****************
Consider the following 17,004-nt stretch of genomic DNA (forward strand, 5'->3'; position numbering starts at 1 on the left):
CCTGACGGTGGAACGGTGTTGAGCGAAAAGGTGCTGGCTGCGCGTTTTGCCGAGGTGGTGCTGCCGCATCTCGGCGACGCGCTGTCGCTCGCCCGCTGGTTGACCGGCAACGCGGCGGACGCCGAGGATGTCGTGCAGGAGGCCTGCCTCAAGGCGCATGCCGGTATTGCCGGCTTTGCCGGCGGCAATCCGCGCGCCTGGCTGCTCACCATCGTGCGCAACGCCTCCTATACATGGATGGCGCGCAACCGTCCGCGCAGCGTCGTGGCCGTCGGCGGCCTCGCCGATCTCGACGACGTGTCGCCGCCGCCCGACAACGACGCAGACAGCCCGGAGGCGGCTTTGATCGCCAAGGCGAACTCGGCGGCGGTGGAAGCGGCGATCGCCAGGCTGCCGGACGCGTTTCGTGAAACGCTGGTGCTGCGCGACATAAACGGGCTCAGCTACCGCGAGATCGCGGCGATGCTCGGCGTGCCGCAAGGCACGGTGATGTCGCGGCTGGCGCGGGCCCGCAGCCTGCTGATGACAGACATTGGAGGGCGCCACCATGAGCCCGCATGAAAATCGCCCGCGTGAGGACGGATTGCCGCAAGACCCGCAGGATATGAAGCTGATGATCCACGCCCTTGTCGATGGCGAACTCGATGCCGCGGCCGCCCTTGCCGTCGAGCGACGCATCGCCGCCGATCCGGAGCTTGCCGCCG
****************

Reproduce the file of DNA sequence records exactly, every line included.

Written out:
Consider the following 17,004-nt stretch of genomic DNA (forward strand, 5'->3'; position numbering starts at 1 on the left):
CCTGACGGTGGAACGGTGTTGAGCGAAAAGGTGCTGGCTGCGCGTTTTGCCGAGGTGGTGCTGCCGCATCTCGGCGACGCGCTGTCGCTCGCCCGCTGGTTGACCGGCAACGCGGCGGACGCCGAGGATGTCGTGCAGGAGGCCTGCCTCAAGGCGCATGCCGGTATTGCCGGCTTTGCCGGCGGCAATCCGCGCGCCTGGCTGCTCACCATCGTGCGCAACGCCTCCTATACATGGATGGCGCGCAACCGTCCGCGCAGCGTCGTGGCCGTCGGCGGCCTCGCCGATCTCGACGACGTGTCGCCGCCGCCCGACAACGACGCAGACAGCCCGGAGGCGGCTTTGATCGCCAAGGCGAACTCGGCGGCGGTGGAAGCGGCGATCGCCAGGCTGCCGGACGCGTTTCGTGAAACGCTGGTGCTGCGCGACATAAACGGGCTCAGCTACCGCGAGATCGCGGCGATGCTCGGCGTGCCGCAAGGCACGGTGATGTCGCGGCTGGCGCGGGCCCGCAGCCTGCTGATGACAGACATTGGAGGGCGCCACCATGAGCCCGCATGAAAATCGCCCGCGTGAGGACGGATTGCCGCAAGACCCGCAGGATATGAAGCTGATGATCCACGCCCTTGTCGATGGCGAACTCGATGCCGCGGCCGCCCTTGCCGTCGAGCGACGCATCGCCGCCGATCCGGAGCTTGCCGCCG